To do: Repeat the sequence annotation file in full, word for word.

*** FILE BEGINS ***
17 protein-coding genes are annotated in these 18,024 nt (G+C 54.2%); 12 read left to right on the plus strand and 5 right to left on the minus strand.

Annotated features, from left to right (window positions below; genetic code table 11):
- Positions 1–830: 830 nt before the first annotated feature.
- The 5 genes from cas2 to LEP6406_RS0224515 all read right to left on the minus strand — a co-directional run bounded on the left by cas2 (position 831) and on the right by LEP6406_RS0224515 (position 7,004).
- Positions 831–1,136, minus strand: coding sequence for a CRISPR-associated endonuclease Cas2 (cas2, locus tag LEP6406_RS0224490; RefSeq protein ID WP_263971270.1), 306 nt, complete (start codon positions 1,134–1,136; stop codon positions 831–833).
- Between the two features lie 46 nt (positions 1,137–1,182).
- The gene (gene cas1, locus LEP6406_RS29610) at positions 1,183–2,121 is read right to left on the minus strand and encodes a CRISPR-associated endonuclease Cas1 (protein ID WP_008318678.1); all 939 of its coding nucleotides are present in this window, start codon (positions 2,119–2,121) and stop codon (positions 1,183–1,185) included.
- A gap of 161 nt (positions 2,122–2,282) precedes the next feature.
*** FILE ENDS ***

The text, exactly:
17 protein-coding genes are annotated in these 18,024 nt (G+C 54.2%); 12 read left to right on the plus strand and 5 right to left on the minus strand.

Annotated features, from left to right (window positions below; genetic code table 11):
- Positions 1–830: 830 nt before the first annotated feature.
- The 5 genes from cas2 to LEP6406_RS0224515 all read right to left on the minus strand — a co-directional run bounded on the left by cas2 (position 831) and on the right by LEP6406_RS0224515 (position 7,004).
- Positions 831–1,136, minus strand: coding sequence for a CRISPR-associated endonuclease Cas2 (cas2, locus tag LEP6406_RS0224490; RefSeq protein ID WP_263971270.1), 306 nt, complete (start codon positions 1,134–1,136; stop codon positions 831–833).
- Between the two features lie 46 nt (positions 1,137–1,182).
- The gene (gene cas1, locus LEP6406_RS29610) at positions 1,183–2,121 is read right to left on the minus strand and encodes a CRISPR-associated endonuclease Cas1 (protein ID WP_008318678.1); all 939 of its coding nucleotides are present in this window, start codon (positions 2,119–2,121) and stop codon (positions 1,183–1,185) included.
- A gap of 161 nt (positions 2,122–2,282) precedes the next feature.